Leo constellation lies in the northern sky. It is one of the zodiac constellations and one of the largest constellations in the sky. Leo represents the lion and is usually associated with the Nemean lion in Greek mythology. Its symbol is ♌. The constellation was first catalogued by the Greek astronomer Ptolemy in the 2nd century, along with all the other constellations of the zodiac.
Leo constellation is home to the bright stars Regulus and Denebola, the nearby star Wolf 359, and to a number of famous deep sky objects, among them galaxies Messier 65, Messier 66, Messier 95, Messier 96, Messier 105, and NGC 3628.
Legend of Leo Constellation
Leo is one of the oldest constellations in the sky. Archaeological evidence suggests that Mesopotamians had a constellation similar to Leo as early as 4000 BC. The Persians knew the constellation as Shir or Ser, Babylonians called it UR.GU.LA (“the great lion”), Syrians knew it as Aryo, and the Turks as Artan. Babylonians knew the star Regulus as “the star that stands at the Lion’s breast,” or the King Star. Both the constellation and its brightest star were well-known in most ancient cultures.
The Greeks associated Leo with the Nemean lion, the beast killed by Heracles during the first of his twelve labours. Both Eratosthenes and Hyginus wrote that the lion was placed among the constellations because it was the king of beasts. The lion lived in a cave in Nemea, a town located to the south-west of Corinth. It was killing the local inhabitants and could not be killed because its skin could not be pierced by any weapons.
Heracles could not kill the lion with arrows, so he trapped the lion in its cave, grappled with the beast and eventually choked it to death. He used the lion’s claws to cut off its pelt, and then wore the pelt as a cloak, complete with the lion’s head. The cloak both protected Heracles and made him appear even more fearsome.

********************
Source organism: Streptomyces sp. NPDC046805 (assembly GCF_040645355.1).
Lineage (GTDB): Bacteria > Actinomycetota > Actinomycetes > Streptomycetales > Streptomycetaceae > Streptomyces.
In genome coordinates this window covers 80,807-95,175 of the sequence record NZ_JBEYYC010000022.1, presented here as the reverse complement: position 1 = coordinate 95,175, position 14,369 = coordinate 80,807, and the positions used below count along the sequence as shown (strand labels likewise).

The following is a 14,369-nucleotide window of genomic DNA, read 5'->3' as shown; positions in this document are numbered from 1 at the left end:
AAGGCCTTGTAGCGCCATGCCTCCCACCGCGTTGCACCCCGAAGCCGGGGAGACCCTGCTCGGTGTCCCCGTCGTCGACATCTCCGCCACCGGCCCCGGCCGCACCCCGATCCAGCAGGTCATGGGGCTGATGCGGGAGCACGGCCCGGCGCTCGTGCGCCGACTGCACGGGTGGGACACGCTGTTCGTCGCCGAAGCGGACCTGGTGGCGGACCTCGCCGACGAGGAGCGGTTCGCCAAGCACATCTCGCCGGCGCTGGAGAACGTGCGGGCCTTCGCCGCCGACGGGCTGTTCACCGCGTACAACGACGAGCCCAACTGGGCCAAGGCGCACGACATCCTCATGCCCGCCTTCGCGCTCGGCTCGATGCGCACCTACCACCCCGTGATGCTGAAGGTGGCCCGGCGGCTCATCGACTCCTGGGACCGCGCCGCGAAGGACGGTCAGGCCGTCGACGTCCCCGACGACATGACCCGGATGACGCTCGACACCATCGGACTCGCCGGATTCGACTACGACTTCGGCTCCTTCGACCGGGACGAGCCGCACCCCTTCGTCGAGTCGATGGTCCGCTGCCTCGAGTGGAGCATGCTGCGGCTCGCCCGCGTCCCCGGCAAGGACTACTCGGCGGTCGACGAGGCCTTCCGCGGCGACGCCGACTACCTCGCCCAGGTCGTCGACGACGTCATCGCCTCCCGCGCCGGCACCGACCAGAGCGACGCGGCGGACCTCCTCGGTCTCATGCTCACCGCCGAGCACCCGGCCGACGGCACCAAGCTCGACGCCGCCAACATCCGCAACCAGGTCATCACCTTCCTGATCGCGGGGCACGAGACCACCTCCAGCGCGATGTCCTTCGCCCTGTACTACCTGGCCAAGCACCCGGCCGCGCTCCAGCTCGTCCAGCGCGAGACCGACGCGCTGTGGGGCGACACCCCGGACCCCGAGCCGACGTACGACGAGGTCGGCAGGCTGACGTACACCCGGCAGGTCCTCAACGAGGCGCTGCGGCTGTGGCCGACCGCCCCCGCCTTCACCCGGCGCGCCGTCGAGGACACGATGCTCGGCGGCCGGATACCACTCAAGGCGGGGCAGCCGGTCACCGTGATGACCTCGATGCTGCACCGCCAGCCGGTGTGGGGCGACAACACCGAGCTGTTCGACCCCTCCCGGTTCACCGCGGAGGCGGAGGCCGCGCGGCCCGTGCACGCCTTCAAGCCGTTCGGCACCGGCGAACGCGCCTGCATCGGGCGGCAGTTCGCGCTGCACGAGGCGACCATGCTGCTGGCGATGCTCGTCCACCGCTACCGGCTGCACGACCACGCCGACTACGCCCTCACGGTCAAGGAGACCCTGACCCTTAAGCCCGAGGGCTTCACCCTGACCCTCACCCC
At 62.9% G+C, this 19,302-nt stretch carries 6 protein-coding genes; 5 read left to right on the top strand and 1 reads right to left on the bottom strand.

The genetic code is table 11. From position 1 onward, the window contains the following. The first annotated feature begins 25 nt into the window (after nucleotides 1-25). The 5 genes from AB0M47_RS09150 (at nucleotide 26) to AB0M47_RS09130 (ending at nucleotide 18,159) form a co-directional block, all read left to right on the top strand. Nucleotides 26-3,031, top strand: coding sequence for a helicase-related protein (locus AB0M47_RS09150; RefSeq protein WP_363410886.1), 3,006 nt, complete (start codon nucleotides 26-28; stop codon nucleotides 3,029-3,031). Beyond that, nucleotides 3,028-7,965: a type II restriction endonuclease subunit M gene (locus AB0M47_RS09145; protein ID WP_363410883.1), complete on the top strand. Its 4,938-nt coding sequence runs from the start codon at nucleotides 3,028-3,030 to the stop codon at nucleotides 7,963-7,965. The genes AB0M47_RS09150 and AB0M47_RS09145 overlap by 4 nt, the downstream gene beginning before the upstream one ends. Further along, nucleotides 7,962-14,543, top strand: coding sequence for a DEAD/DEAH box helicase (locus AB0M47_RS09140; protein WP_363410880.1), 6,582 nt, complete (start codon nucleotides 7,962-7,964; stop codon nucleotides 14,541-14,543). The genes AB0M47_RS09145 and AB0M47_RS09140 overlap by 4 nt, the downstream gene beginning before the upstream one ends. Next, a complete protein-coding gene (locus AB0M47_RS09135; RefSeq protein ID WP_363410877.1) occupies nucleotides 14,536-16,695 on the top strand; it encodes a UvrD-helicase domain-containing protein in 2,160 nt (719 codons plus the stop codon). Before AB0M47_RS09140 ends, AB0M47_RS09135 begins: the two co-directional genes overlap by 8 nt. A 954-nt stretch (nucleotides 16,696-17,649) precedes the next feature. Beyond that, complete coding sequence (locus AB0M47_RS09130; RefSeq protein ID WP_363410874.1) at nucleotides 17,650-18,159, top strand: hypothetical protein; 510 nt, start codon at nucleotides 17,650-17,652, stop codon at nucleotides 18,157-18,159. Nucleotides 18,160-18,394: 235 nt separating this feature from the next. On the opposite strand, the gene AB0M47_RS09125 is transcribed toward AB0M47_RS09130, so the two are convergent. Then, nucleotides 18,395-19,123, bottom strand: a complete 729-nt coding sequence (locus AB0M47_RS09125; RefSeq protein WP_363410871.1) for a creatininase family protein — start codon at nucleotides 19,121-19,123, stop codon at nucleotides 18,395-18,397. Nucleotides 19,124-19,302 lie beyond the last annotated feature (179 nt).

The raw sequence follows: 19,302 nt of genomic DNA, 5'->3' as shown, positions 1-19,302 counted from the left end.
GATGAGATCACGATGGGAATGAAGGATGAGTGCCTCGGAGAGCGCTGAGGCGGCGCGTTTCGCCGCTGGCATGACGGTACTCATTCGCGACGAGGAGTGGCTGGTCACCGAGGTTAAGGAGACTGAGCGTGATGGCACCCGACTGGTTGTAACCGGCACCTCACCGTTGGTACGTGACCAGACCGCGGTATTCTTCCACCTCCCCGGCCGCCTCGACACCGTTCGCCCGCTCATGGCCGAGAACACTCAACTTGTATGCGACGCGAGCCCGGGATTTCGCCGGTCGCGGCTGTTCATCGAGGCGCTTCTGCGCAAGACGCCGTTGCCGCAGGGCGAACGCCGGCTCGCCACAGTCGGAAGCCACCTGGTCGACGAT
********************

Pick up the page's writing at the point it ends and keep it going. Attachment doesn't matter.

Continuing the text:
In the sky, the six bright stars that form the shape of a sickle represent the lion’s head, and the brightest star in the constellation, Regulus (Alpha Leonis), marks the beast’s heart. Another bright star, Denebola (Beta Leonis) marks the tip of the lion’s tail. Algieba (Gamma Leonis) lies on the lion’s neck, even though its name means “the forehead.” Zosma (Delta Leonis) marks the lion’s rump.
How to find the constellation Leo in the sky?
Leo occupies an area of 947 square degrees, making it the third largest of the 12 zodiacal constellations, after Virgo and Aquarius. It is easily recognized as the majestic lion it depicts, while the grouping of six stars forming a backwards question-mark called the “Sickle” produces one of the night sky’s most striking asterisms, apart from the Big Dipper.
Leo is a northern sky constellation visible to observers between latitudes +90 and -65 degrees, and is simple to locate if you follow the Big Dipper’s’pointer stars‘ in the opposite direction from Polaris to an area where Leo can be found between Gemini and Cancer to the west, and Virgo to the east. Other nearby constellations include Hydra and Leo Minor, directly above Leo, as well as Coma Berenices, that is formed from the stars of thelion’s “tail”.
Leo is a winter constellation that is visible in the northern hemisphere from January to June, but rises to prominence around the time of the spring equinox in March. In the southern hemisphere, Leo can be seen during summer and autumn.